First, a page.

Here, users are given a set of fixed questions to evaluate their understanding and the idea about the system. This is not a very flexible method like interviews but it gives a chance for a large group of people to express their ideas in a short period of time.
4. Evaluations through monitoring physiological responses
This is a way of monitoring physiological aspects of computer use. These evaluations allow not only to see more clearly, exactly what users do when they interact with computers, but also to measure how they feel. The two techniques that are receiving the most attention to date are;
a) Eye Tracking
Eye movement measurements are based on fixations, where the eye retains a stable position for a period of time and saccades, where there is rapid ballistic eye movement from one point of interest to another. In this method of evaluation position of the eye is tracked through head or desk mounted equipment. Using that, the following measurements are taken;
· Number of fixations — The more fixations the less efficient the search strategy
· Fixations duration — Indicate the level of difficulty with the display
By analyzing those measurements, the evaluation is conducted. Eye movements are believed to reflect the amount of cognitive processing a display requires and, therefore, how easy or difficult it is to process.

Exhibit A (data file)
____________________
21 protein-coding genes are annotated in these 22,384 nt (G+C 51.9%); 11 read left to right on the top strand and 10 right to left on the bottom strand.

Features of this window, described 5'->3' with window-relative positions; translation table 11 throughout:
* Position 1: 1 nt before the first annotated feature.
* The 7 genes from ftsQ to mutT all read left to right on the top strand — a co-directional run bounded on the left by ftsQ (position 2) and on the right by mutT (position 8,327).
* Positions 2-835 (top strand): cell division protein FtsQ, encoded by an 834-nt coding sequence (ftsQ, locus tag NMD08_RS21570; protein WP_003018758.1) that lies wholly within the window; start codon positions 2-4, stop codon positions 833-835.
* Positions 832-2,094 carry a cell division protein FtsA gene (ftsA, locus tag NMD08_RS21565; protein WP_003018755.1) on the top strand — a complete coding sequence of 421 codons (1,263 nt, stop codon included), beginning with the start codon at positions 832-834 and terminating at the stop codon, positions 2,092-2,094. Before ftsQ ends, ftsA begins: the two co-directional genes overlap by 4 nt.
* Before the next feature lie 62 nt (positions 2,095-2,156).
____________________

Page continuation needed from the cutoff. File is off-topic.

b) Physiological Measurements
Here user’s emotions and physical changes while using the user interface is observed. Through this user’s reaction to an interface can be determined. Following measurements can be considered as primary measurements that are taken in this process;
· Heart activity, including blood pressure, volume and pulse.
· The activity of sweat glands: Galvanic Skin Response (GSR)
· Electrical activity in muscle: electromyogram (EMG)
· Electrical activity in the brain: electroencephalogram (EEG)
One of the problems with applying these measurements to interaction events is that it is not clear what the relationship between these events and measurements might be.
Evaluation is one of the most phase in the designing life cycle. It leads to a perfect and satisfactory interactive product as as it raises the need for change if necessary.
Hope the article is useful to bring you an understanding about evaluation techniques for interactive systems. Thank you very much for reading!!!!!!!!!!!!!!